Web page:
1. User Data
User data has several advantages as a ranking factor. By tracking the reaction of users to the search results, Google gets direct and accurate feedback on the quality of those results. There are literally thousands of ways that this could be used. Google has data available from the use of its own site, from its Toolbar, from Analytics. Plenty enough to be getting on with.
Google has released a Chrome extension allowing users to block sites from their search results but that’s just one new piece of data that they can use. I don’t have space to go into all of them but here’s an interesting quote from an seo.com article on changes in Google’s serps.
“During Pubcon last November, Matt Cutts asked in his keynote how many SEOs where focusing on the snippet found in the search results and doing Click-Through-Rate optimization. Not too many people raised their hand. Matt grinned and said something to the effect that CTR optimization might be worth looking at.”
For those of you who don’t know, Matt Cutts is head of Google’s web spam team and Google’s main link to the SEO community. Good SEOs have always gone beyond rankings. So good SEOs have paid attention to Click Through Rates for years because it increases the value of the ranking. But does Matt’s grin imply that there might be ranking benefits to better Click Through Rates? Many SEO’s have thought so for a while.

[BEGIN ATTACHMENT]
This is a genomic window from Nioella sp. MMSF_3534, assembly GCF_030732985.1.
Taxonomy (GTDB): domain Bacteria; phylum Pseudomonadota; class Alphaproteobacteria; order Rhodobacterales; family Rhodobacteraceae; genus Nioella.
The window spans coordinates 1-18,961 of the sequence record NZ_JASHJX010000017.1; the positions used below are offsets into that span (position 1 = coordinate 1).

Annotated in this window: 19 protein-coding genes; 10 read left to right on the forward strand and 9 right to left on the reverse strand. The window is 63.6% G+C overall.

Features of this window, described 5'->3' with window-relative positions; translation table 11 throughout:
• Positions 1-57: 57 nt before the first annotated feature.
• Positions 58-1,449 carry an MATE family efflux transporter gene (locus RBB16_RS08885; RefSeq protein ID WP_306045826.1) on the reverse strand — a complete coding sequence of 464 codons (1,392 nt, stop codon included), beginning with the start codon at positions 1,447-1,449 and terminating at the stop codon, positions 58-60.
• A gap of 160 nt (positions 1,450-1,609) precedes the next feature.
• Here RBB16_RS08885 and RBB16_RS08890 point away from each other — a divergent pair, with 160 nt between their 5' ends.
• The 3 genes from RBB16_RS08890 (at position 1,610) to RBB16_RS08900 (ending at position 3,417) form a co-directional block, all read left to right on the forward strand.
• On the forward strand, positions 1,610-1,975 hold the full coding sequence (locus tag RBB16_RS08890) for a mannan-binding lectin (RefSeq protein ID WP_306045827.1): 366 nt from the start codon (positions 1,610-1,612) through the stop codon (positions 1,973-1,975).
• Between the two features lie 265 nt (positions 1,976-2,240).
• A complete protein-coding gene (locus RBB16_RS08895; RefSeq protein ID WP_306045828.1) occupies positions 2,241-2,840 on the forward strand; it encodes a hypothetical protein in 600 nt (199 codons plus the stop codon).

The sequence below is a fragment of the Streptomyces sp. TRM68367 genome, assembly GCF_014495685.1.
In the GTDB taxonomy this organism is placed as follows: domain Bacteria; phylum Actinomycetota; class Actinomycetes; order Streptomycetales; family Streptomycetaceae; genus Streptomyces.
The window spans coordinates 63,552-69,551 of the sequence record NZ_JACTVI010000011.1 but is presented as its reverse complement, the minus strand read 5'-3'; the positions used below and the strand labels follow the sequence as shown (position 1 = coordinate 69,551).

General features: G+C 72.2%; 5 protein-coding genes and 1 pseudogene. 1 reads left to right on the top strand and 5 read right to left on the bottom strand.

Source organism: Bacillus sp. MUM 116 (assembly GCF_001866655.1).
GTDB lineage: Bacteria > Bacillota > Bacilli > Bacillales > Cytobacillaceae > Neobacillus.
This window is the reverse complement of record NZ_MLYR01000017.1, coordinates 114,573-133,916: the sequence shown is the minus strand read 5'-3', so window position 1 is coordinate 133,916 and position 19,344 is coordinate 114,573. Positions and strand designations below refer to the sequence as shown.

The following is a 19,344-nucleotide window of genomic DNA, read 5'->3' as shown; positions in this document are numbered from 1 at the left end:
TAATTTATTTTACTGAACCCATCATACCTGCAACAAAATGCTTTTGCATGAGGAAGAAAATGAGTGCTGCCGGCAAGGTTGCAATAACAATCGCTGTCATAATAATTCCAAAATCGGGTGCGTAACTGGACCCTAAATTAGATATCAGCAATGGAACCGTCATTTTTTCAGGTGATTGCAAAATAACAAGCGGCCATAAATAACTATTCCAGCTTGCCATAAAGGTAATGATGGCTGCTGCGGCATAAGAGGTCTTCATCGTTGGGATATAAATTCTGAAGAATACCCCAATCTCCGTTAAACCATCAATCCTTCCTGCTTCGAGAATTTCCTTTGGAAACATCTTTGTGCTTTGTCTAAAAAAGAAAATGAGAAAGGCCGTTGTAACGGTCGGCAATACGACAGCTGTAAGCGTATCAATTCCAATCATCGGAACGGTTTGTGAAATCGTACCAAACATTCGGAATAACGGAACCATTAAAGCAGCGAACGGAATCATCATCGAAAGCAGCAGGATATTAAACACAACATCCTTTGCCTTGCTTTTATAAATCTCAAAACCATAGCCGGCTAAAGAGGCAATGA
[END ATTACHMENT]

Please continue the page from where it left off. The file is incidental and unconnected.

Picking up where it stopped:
Google’s recent spat with Microsoft over Bing “stealing” Google rankings has finally led them to admit use of Toolbar data as a ranking signal. Here’s a Search Engine Watch post that looks at statements from recent key hires at Google that give an indication of just how important this user data could be http://blog.searchenginewatch.com/110216-161109
“In this same Pubcon session, Matt Cutts said that SEOs who try to stay “ahead” of Google will be the most successful.”
Google doesn’t often give out good SEO advice but this one is a peach. The job of an SEO is to be in front of Google and the other engines, not behind.
2. Social Media
We already spoke about Twitter and Social Media as Ranking Signals for Google. This is definitely one to watch for the coming year. If your SEO strategy was half way reasonable for 2010 it should have already been taking Social Media into account. Regardless, it is clear that the search engines are diving into the social graph and believe that social signals can improve the quality of your results. There is much to explore here and its not clear yet where it will shake out but there is enough to guide the future proofing of your SEO.